Withdrawing the Guns – Creatures of Habit?

Much has been made over the last one hundred and fifty years about the withdrawal of the artillery from the “Mule Shoe” on May 11, 1864. Or more accurately, the artillery which could have been at the point that Hancock’s Federal Corp struck the next morning. The generally accepted reason given is that Gen. Lee anticipated the Federals moving away from Spotsylvania Courthouse during the night. If they did so he  did not want the guns to hinder the movement of the infantry away from the lines around the Courthouse.  In fact the Federals did not move but instead attacked the apex of the “Mule Shoe”. It was this miscalculation which, according to most people, certainly most Confederates, led directly  to the initial disaster on May 12.

Disposition of Second Corps Artillery Battalions at sunset May 11, 1864

Disposition of Second Corps Artillery Battalions at sunset May 11, 1864

So lets take a look at that event and see if we can perhaps dig a little deeper as to why it may have happened.

First to be clear while guns were certainly withdrawn it is incorrect to say “the” guns were withdrawn from the “Mule Shoe”. On the afternoon of the 11th there were 46 Confederate cannon within the boundaries of the “Mule Shoe” Salient. (1) Of these guns only 26, from Nelson’s and Page’s battalions would be withdrawn later that afternoon. Therefore 20 cannon, from Cutshaw’s and Hardaway’s battalions, still remained in the Salient when Hancock struck the  next morning. While still a formidable force unfortunately for the Confederates none of them were able to take Hancock’s assault force under fire before they broke through the line. The repositioning of forces following Upton’s charge, combined with the preperations for a march away from Spotsylvania had seen to that.

The manner in which the  withdrawal of guns was executed however is quite interesting. The premise for this is generally given that  “those guns which were difficult to access” were to be withdrawn. An additional justification is that it was predicted to be “a dark rainy night”. Both reasons appear, at least on the surface to be quite reasonable. Yet Brig. Gen. Armistead Long, commander of the artillery of the Second Corp is singled out for criticism, albeit in a left-handed way, for withdrawing  guns prior to the order to march. Of course this is because of the disaster on the morning of the 12th. It is seldom mentioned that the sector the guns were withdrawn from had been relatively inactive. Nor is it mentioned that as a result of Upton’s charge the same sector had been devoid of guns at the same time the previous day. But the comparison is always made to Brig. Gen. Porter Alexander, Gen. Longs counterpart in the First Corps. Alexander, although making preparations to move choose not to withdraw any of his guns prior to the movement of the troops. Interestingly enough Col. Lindsey Walker of the Third Corps is not mentioned in the matter. Preliminary research indicates that he, like Alexander, chose not to withdraw guns from the line.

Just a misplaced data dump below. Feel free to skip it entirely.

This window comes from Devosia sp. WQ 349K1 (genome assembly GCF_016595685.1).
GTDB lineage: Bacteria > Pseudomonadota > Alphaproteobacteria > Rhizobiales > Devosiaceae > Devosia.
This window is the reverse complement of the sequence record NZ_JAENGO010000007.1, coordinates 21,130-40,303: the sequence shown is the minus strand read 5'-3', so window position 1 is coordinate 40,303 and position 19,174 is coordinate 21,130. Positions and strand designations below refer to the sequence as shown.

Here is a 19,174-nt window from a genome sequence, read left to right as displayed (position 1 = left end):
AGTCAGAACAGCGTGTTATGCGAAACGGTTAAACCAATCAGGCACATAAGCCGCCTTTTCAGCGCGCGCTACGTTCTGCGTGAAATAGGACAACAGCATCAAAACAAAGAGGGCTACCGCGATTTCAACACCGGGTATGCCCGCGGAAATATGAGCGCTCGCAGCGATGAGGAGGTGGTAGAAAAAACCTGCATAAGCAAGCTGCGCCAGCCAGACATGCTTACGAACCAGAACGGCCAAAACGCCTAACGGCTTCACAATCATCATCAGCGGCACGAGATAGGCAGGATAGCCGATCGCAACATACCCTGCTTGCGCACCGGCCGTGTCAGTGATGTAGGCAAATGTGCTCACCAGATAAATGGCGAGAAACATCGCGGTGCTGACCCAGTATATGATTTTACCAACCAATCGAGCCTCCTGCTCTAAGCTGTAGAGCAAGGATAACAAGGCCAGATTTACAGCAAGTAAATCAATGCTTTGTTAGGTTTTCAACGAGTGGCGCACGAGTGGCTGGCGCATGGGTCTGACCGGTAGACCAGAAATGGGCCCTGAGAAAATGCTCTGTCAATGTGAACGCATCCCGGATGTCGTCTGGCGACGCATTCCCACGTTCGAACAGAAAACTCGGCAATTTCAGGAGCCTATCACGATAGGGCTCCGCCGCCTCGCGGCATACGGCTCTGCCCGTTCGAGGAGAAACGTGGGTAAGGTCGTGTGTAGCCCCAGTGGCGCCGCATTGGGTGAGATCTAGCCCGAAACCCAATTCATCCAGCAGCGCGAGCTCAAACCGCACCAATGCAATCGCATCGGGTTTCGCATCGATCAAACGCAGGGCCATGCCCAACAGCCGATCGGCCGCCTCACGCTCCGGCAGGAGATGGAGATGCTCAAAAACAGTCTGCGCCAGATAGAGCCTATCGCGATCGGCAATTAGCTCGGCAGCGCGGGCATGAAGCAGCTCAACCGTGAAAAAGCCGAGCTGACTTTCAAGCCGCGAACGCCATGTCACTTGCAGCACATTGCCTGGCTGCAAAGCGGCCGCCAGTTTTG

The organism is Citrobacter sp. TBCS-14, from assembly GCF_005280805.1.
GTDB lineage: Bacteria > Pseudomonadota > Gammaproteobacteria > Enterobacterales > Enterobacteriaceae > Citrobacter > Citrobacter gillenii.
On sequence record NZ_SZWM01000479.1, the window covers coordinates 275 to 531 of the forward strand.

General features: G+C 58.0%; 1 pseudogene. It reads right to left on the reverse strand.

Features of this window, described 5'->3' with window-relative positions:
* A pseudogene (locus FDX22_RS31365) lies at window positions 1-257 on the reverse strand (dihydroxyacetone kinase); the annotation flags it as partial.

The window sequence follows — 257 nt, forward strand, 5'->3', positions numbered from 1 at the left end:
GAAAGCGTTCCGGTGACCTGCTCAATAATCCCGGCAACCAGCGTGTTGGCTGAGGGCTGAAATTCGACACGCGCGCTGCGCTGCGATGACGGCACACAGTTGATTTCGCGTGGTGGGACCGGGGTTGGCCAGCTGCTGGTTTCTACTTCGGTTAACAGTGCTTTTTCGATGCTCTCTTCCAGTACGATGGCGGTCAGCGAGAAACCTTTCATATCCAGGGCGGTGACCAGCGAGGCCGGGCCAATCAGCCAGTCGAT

So why did Gen. Long chose to withdraw those particular guns? Was it simply that they were “difficult to access”?, or perhaps the luck of the draw? Before we address that question I must say that in succeeding posts we will look at the subject of a proposed march in much more detail.  However first to understand what happened we need to go back a few days to the Battle of the Wilderness.

May, 7, 1864. The day before the Second Corps marched from the Wilderness to Spotsylvania Courthouse. By now both armies had decided that this battle was over. The Confederates were trying to anticipate Grant’s next move so that they could preempt it. As a result preparations were made to move the army.

While it is certainly true that the battle of the Wilderness was primarily an infantry fight it was not exclusively so. On the front of the Second Corps all five artillery battalions were ultimately involved. Casualties, while not heavy did include Col. J. Thompson Brown, who was killed by a Federal sharpshooter on the 6th. Col. Brown, along with Col. Thomas Carter had been given command of a division of the artillery, reporting directly to Gen. Long.

On the afternoon of the 7th, Gen. Long ordered the battalions of Cutshaw , Hardaway and Nelson to withdraw their battalions to the vicinity of Verdiersville. The last of these units would arrive and go into camp at around 2 am the morning of the 8th. From there these battalions would march at 1 P.M. that same day by a separate route from the infantry. Their route would take them by way of Antioch Church on Terry’s Creek, to the North Anna and finally they would camp on the Po River near Shady Grove the evening of the 8th. They would not arrive at Spotsylvania Courthouse until sometime on the 9th.